Failed septic systems are a common cause of bacteria contaminating drinking water from wells. When floodwaters cause water tables to rise, septic tanks can become inundated, their contents floating to the surface. On Wednesday, the Vermont Agency of Natural Resources said septic tanks continued to be a threat since the storm hit Aug. 28.

Anyone seeing backed-up sewage on the ground "must take action," said Deb Markowitz, secretary of the agency. "Improperly treated wastewater is a risk to human health, both through direct exposure and by entering and contaminating water supplies."

New York City officials said any threat from Irene's backwash had passed, but upstate, 23 municipal water systems had boil-water orders for varying lengths of time. As some communities in New Jersey and Pennsylvania were taking similar precautions after Irene, the unrelenting rains of Lee were expected to trigger more.

Officials in Maryland, Delaware and the District of Columbia, which were also hit hard by Irene, said drinking-water quality had not been compromised.

In addition to concerns about water-borne illness, residents of affected areas were being urged to avoid exposure to water and mud possibly polluted with household chemicals and paints.

"It's mind-boggling to think about what could possibly be in there," said Kim Greenwood, state scientist with the Vermont Natural Resources Council.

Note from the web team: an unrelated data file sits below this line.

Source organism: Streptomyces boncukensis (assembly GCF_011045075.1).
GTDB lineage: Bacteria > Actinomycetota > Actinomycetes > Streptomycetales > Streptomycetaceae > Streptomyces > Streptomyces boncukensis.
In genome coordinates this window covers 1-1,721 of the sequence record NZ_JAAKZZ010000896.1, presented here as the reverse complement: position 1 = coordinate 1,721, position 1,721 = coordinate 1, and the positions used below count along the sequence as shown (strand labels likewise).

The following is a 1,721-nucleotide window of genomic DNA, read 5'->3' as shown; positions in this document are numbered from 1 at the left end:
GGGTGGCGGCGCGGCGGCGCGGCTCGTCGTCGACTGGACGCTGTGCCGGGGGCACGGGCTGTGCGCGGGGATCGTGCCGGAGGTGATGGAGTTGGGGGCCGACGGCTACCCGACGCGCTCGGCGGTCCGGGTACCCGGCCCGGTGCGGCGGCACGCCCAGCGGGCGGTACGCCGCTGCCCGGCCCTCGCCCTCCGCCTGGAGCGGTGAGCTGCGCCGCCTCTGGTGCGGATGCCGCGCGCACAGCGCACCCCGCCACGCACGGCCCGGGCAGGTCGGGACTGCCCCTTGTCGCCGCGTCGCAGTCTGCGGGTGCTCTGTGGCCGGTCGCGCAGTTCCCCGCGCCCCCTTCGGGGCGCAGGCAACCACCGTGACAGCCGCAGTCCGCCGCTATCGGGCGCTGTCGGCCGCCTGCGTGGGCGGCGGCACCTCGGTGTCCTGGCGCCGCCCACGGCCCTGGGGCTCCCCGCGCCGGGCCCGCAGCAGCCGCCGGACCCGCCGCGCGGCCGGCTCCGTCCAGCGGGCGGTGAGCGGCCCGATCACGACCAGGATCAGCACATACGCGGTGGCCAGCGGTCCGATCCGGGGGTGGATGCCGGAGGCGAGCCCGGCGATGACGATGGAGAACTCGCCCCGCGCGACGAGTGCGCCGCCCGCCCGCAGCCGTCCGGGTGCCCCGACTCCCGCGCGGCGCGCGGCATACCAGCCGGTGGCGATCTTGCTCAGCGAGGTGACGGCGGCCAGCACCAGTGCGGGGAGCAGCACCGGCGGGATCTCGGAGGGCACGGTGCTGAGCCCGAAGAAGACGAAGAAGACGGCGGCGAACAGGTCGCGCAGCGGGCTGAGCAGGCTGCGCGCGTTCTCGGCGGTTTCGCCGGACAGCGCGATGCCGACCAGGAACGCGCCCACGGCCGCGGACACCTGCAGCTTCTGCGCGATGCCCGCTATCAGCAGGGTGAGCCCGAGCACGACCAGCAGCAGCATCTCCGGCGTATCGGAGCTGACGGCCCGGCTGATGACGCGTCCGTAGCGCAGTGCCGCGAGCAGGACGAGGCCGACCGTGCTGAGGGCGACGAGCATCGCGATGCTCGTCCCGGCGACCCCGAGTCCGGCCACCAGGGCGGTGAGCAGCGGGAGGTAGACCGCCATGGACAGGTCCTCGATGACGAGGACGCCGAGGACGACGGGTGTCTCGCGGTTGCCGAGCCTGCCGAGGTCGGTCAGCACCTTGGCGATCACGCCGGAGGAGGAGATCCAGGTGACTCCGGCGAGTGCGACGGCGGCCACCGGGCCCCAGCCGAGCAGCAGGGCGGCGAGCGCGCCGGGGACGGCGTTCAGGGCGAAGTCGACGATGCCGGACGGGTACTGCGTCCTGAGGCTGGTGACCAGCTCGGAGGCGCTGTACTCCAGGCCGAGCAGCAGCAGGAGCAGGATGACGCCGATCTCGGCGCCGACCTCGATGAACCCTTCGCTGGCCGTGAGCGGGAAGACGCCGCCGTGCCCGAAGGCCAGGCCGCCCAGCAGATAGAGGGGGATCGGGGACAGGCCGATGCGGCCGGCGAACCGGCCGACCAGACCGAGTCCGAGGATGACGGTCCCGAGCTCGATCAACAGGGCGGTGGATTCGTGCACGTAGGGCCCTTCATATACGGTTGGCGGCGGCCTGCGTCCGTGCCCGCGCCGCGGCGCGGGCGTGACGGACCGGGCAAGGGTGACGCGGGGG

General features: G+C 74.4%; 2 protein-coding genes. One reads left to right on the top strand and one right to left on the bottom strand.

"Most Vermonters would never think I should pour my antifreeze in the brook, or my latex paint or my chain saw oil. The person who cares least about the environment would never dump this stuff in. But we've inadvertently dumped the worst from our households into (streams)."

Greenwood said that while the free tests kits will check for bacteria, residents with private wells might need a more extensive battery of tests to look for other contaminants.

In Woodstock, the privately owned Woodstock Aqueduct Co, which has provided water in the village since 1886, was under a boil-water order until Thursday, when it was lifted, said Eric Wegner, vice president and general manager.

Tests had earlier come back negative for bacteria, but Wegner said state officials were nervous because some water was coming into the system via a fire hose not rated for potable water.

The hose, he said, was installed when a water main passing under the Ottauquechee River was ripped away by floodwaters. To keep the rest of his system properly pressurized, crews used the hose to connect hydrants on the two sides of the river.

More than 500 feet of cream-yellow fire hose snaked across the top of the bridge and up the road, replacing the 8-inch water main that normally runs unseen beneath the stream.

Wegner also had to contend with other issues, including a pump that blew because of an electrical short and fields turned into sodden mud flats surrounding his well houses.

After 10 straight 16- to 18-hour days, Wegner looked haggard as he recalled telling one local resident that he himself had been drinking the company's water.

"Yeah,' the resident observed. "But you don't look too good."

Matt Moore in Philadelphia, Sarah Brumfield in Baltimore, Beth DeFalco in Trenton, N.J., and Samantha Gross in New York City contributed to this report.